Last edited: Jul 9, 2016
  6. BSA1

    BSA1 member

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    Both.

    For offensive use by Law Enforcement Agencies and Security Forces #4 Buck. The larger pellets are more effective on hard targets such as cars and through cover.

    For defensive use by citizens in home defense #4 High Power Duck and Pheasant hunting loads. I include #6's also. If you don't believe that either of these loads can create massive damage inside the human body from 30' - 45' away then you lack real world experience.

    The issue is not so much the shot size but the lack of choke of the barrel. Short barrel shotguns are usually cylinder (open) choke. The lack of choke causes the shot to spread more rapidly.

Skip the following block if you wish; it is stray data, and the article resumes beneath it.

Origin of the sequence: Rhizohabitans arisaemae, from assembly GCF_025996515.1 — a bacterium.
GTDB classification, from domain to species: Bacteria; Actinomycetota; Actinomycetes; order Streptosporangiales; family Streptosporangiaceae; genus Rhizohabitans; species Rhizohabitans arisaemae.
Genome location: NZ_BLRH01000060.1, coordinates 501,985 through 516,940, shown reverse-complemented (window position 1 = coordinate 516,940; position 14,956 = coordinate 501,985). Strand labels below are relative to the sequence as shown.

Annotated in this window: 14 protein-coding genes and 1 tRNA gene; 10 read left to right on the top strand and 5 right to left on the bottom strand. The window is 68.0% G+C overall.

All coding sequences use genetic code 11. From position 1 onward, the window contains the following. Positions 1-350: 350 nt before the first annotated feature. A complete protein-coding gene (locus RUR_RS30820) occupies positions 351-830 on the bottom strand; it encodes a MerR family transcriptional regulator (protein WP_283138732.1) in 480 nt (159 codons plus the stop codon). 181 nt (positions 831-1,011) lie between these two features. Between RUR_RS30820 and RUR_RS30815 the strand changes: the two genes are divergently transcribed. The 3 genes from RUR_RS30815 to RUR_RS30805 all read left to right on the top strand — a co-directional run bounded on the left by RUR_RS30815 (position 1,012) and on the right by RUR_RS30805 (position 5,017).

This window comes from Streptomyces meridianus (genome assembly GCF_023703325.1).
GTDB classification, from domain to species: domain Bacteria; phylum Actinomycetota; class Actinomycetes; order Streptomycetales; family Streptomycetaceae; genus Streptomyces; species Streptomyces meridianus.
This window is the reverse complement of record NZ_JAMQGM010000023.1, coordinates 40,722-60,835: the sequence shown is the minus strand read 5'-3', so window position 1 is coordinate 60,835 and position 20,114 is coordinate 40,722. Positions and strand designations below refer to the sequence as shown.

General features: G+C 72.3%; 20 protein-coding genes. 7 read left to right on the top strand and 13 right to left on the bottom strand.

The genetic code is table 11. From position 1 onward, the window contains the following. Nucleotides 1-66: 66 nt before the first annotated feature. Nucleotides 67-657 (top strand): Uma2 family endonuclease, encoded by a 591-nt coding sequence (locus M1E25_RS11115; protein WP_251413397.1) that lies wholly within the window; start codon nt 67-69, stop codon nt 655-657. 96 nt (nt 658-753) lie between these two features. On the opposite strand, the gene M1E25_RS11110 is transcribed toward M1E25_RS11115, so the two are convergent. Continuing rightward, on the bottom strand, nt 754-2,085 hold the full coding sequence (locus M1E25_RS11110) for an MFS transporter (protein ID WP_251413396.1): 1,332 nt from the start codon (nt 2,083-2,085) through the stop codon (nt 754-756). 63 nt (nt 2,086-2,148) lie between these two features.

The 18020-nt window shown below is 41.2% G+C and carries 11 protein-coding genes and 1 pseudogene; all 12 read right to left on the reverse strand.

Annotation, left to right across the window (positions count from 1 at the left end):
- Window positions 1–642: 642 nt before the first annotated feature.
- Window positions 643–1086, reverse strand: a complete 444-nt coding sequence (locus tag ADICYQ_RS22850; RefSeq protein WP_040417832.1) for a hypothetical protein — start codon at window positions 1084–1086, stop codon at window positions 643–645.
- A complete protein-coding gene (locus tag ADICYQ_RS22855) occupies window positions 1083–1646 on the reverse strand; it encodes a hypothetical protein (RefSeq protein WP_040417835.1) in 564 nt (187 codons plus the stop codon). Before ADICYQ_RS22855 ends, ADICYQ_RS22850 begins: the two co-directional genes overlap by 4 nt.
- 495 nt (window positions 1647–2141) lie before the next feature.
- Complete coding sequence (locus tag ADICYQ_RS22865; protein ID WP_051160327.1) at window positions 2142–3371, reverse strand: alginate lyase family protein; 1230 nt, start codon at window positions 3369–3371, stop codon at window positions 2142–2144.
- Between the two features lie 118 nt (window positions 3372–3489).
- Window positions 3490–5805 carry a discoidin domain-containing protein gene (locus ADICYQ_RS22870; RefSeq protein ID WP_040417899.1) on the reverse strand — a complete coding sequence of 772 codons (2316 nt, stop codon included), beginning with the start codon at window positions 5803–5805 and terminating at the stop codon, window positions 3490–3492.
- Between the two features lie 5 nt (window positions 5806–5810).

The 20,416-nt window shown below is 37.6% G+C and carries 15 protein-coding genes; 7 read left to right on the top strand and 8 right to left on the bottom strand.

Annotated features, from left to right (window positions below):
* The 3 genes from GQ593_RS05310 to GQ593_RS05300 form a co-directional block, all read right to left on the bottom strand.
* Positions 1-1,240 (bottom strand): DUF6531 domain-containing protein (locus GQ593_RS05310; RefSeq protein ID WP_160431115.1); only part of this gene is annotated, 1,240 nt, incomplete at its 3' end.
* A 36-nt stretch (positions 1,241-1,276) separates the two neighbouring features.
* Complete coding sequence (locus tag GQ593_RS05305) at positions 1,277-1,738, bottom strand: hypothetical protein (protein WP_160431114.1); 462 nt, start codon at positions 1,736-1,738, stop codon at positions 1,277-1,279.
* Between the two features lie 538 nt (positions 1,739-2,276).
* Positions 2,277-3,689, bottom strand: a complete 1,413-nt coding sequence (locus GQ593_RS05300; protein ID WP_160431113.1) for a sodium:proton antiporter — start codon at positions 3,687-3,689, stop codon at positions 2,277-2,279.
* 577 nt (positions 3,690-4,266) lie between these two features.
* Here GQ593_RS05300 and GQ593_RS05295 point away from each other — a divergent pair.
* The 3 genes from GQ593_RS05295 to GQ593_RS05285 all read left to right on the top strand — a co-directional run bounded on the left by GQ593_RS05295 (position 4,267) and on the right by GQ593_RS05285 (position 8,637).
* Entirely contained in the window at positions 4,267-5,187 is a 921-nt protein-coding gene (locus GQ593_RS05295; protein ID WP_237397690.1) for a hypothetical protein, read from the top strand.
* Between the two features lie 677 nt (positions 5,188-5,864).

In fact with a full choke shotgun I would have no problems taking out a attacker from 75' away. I have one barrel for my 870 cut down and set up for use with interchangeable choke tubes.

    For home defense I use Full choke. For Turkey Hunting I use a Extra Full Choke. For Turkey hunting a tighter pattern is generally preferred.

    p.s. Jenrick. A lot of big game has been taken over the years (especially before W.W.II ) with shotguns and loads you consider too weak.
     
    Last edited: Jul 9, 2016
  7. strambo

    strambo Member

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    Really? The only "real world" experience you posted about #4 was pheasants. Have anything else, like taking deer or other large game with #4-#6 shot? Any gel tests or autopsy photos? I can't imagine #4-#6 birdshot being very effective at 10-15 yards, will it even get through a human rib cage?

    I'm not denying it will make a horrific (looking) wound, but how does it penetrate?